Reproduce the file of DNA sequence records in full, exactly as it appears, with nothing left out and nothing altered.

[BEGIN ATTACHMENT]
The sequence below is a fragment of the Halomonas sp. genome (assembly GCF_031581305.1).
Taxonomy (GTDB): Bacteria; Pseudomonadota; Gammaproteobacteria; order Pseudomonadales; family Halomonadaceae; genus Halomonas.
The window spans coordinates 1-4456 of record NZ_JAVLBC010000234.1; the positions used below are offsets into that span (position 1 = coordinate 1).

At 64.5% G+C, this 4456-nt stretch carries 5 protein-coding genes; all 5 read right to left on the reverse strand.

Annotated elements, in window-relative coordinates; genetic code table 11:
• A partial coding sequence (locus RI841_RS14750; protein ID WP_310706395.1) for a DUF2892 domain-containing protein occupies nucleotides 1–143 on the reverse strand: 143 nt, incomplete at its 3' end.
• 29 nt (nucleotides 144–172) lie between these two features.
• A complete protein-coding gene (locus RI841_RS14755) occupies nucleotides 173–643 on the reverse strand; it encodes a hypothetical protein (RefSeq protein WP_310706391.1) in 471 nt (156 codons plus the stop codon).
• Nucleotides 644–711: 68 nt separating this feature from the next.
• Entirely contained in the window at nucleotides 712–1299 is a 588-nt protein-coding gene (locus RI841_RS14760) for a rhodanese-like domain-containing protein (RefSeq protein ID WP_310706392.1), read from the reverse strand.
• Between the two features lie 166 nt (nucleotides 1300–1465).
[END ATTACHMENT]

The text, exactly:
The sequence below is a fragment of the Halomonas sp. genome (assembly GCF_031581305.1).
Taxonomy (GTDB): Bacteria; Pseudomonadota; Gammaproteobacteria; order Pseudomonadales; family Halomonadaceae; genus Halomonas.
The window spans coordinates 1-4456 of record NZ_JAVLBC010000234.1; the positions used below are offsets into that span (position 1 = coordinate 1).

At 64.5% G+C, this 4456-nt stretch carries 5 protein-coding genes; all 5 read right to left on the reverse strand.

Annotated elements, in window-relative coordinates; genetic code table 11:
• A partial coding sequence (locus RI841_RS14750; protein ID WP_310706395.1) for a DUF2892 domain-containing protein occupies nucleotides 1–143 on the reverse strand: 143 nt, incomplete at its 3' end.
• 29 nt (nucleotides 144–172) lie between these two features.
• A complete protein-coding gene (locus RI841_RS14755) occupies nucleotides 173–643 on the reverse strand; it encodes a hypothetical protein (RefSeq protein WP_310706391.1) in 471 nt (156 codons plus the stop codon).
• Nucleotides 644–711: 68 nt separating this feature from the next.
• Entirely contained in the window at nucleotides 712–1299 is a 588-nt protein-coding gene (locus RI841_RS14760) for a rhodanese-like domain-containing protein (RefSeq protein ID WP_310706392.1), read from the reverse strand.
• Between the two features lie 166 nt (nucleotides 1300–1465).